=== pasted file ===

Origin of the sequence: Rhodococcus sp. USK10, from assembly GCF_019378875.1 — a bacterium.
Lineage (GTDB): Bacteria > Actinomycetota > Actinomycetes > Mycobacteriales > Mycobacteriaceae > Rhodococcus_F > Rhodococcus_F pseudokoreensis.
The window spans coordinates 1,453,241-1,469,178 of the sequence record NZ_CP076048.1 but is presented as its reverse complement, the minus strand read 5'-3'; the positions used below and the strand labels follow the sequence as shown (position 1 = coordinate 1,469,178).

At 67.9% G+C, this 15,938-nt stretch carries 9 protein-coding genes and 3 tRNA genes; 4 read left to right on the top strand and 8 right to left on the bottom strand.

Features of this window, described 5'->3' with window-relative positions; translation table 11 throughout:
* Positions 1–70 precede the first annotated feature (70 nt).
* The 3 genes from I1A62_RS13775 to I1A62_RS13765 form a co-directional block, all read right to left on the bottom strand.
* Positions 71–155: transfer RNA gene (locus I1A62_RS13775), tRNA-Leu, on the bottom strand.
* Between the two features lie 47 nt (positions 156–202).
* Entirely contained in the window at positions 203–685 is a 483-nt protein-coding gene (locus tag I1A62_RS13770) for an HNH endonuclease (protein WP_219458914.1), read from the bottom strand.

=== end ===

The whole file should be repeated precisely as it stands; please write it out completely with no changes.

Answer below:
Origin of the sequence: Rhodococcus sp. USK10, from assembly GCF_019378875.1 — a bacterium.
Lineage (GTDB): Bacteria > Actinomycetota > Actinomycetes > Mycobacteriales > Mycobacteriaceae > Rhodococcus_F > Rhodococcus_F pseudokoreensis.
The window spans coordinates 1,453,241-1,469,178 of the sequence record NZ_CP076048.1 but is presented as its reverse complement, the minus strand read 5'-3'; the positions used below and the strand labels follow the sequence as shown (position 1 = coordinate 1,469,178).

At 67.9% G+C, this 15,938-nt stretch carries 9 protein-coding genes and 3 tRNA genes; 4 read left to right on the top strand and 8 right to left on the bottom strand.

Features of this window, described 5'->3' with window-relative positions; translation table 11 throughout:
* Positions 1–70 precede the first annotated feature (70 nt).
* The 3 genes from I1A62_RS13775 to I1A62_RS13765 form a co-directional block, all read right to left on the bottom strand.
* Positions 71–155: transfer RNA gene (locus I1A62_RS13775), tRNA-Leu, on the bottom strand.
* Between the two features lie 47 nt (positions 156–202).
* Entirely contained in the window at positions 203–685 is a 483-nt protein-coding gene (locus tag I1A62_RS13770) for an HNH endonuclease (protein WP_219458914.1), read from the bottom strand.